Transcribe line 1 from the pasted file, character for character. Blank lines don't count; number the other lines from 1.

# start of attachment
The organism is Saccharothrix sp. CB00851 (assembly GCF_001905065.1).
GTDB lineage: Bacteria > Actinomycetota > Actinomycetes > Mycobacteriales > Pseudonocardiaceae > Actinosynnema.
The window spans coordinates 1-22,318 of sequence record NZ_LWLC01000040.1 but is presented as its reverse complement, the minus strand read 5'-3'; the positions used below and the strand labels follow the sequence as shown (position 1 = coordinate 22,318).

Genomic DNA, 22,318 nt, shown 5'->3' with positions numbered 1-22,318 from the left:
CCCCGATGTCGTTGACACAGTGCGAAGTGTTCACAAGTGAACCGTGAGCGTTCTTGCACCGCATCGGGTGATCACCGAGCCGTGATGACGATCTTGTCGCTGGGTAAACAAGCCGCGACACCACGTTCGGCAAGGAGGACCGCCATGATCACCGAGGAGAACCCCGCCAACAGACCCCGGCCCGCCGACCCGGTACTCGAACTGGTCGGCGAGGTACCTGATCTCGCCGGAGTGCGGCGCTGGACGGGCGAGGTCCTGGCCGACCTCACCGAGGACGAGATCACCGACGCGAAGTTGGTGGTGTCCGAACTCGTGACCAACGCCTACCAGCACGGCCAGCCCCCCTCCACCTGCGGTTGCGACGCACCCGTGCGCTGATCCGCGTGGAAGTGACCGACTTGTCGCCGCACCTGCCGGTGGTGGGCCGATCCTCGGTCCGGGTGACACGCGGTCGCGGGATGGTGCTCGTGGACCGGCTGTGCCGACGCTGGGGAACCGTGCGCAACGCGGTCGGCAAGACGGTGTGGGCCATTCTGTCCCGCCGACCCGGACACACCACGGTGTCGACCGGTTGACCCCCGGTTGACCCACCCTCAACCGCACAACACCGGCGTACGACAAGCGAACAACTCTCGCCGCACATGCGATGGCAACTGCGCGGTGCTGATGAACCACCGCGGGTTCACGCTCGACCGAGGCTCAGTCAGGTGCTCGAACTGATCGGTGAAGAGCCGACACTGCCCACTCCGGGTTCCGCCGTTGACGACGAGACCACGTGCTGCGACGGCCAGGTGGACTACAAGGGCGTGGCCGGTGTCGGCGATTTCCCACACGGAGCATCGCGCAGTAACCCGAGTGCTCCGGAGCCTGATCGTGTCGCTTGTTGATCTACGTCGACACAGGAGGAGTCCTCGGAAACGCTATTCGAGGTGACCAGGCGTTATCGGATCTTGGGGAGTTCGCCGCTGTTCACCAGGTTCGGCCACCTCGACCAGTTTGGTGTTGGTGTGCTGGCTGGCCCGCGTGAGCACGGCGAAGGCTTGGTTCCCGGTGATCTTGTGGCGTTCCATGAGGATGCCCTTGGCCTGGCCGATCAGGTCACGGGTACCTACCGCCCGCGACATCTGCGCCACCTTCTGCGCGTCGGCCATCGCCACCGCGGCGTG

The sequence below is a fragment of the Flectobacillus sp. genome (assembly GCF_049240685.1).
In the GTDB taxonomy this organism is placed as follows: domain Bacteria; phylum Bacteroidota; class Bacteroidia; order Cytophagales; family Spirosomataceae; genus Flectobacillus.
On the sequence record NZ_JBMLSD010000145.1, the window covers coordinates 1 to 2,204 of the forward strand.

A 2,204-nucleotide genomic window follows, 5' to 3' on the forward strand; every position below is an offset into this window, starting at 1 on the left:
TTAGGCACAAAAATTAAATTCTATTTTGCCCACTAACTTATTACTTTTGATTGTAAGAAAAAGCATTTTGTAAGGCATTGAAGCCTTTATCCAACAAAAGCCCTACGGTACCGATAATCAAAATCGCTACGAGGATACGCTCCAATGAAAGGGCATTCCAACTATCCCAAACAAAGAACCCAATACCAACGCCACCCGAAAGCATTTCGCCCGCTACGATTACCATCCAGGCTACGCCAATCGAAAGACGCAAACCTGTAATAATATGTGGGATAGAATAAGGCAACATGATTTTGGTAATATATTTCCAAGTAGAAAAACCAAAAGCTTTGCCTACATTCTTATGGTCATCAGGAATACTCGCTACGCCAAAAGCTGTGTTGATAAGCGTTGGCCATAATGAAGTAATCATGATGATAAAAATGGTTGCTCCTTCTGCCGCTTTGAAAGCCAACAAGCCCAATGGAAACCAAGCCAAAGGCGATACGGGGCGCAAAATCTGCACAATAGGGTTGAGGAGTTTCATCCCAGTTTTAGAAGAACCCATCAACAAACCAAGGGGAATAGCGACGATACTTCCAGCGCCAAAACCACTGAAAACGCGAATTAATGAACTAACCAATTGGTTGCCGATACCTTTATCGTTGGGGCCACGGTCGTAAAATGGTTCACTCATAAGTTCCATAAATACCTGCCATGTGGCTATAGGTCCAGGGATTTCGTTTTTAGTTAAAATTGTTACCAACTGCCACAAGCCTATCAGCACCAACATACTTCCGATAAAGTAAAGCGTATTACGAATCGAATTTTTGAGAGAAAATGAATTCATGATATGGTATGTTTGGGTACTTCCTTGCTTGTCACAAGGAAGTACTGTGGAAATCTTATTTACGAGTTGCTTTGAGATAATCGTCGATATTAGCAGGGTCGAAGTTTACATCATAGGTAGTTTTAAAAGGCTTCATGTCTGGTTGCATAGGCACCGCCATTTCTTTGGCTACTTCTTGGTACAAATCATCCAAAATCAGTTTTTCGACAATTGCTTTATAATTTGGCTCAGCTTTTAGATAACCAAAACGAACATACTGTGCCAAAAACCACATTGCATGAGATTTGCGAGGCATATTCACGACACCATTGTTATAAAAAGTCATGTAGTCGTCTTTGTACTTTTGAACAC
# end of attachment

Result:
The organism is Saccharothrix sp. CB00851 (assembly GCF_001905065.1).